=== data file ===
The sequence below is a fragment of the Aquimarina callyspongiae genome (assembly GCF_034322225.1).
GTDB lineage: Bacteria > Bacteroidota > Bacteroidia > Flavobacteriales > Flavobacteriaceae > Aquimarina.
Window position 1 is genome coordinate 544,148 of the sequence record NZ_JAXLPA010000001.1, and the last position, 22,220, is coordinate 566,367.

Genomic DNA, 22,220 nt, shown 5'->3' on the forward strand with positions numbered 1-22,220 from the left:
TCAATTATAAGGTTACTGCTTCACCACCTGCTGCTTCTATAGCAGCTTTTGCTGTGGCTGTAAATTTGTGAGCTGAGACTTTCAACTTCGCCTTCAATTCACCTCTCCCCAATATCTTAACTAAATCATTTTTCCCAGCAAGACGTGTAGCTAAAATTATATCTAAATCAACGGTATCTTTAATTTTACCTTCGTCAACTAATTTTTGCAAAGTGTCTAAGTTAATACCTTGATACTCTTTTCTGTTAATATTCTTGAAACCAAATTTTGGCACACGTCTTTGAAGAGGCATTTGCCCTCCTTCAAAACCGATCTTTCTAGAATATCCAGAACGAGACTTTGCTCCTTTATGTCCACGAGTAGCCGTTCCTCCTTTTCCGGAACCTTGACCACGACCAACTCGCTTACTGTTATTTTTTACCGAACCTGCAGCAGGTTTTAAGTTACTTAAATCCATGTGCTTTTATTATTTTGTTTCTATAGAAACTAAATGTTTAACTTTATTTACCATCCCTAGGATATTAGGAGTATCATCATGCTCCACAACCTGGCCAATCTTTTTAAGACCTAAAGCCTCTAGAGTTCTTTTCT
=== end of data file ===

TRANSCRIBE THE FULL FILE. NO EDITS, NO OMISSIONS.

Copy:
The sequence below is a fragment of the Aquimarina callyspongiae genome (assembly GCF_034322225.1).
GTDB lineage: Bacteria > Bacteroidota > Bacteroidia > Flavobacteriales > Flavobacteriaceae > Aquimarina.
Window position 1 is genome coordinate 544,148 of the sequence record NZ_JAXLPA010000001.1, and the last position, 22,220, is coordinate 566,367.

Genomic DNA, 22,220 nt, shown 5'->3' on the forward strand with positions numbered 1-22,220 from the left:
TCAATTATAAGGTTACTGCTTCACCACCTGCTGCTTCTATAGCAGCTTTTGCTGTGGCTGTAAATTTGTGAGCTGAGACTTTCAACTTCGCCTTCAATTCACCTCTCCCCAATATCTTAACTAAATCATTTTTCCCAGCAAGACGTGTAGCTAAAATTATATCTAAATCAACGGTATCTTTAATTTTACCTTCGTCAACTAATTTTTGCAAAGTGTCTAAGTTAATACCTTGATACTCTTTTCTGTTAATATTCTTGAAACCAAATTTTGGCACACGTCTTTGAAGAGGCATTTGCCCTCCTTCAAAACCGATCTTTCTAGAATATCCAGAACGAGACTTTGCTCCTTTATGTCCACGAGTAGCCGTTCCTCCTTTTCCGGAACCTTGACCACGACCAACTCGCTTACTGTTATTTTTTACCGAACCTGCAGCAGGTTTTAAGTTACTTAAATCCATGTGCTTTTATTATTTTGTTTCTATAGAAACTAAATGTTTAACTTTATTTACCATCCCTAGGATATTAGGAGTATCATCATGCTCCACAACCTGGCCAATCTTTTTAAGACCTAAAGCCTCTAGAGTTCTTTTCT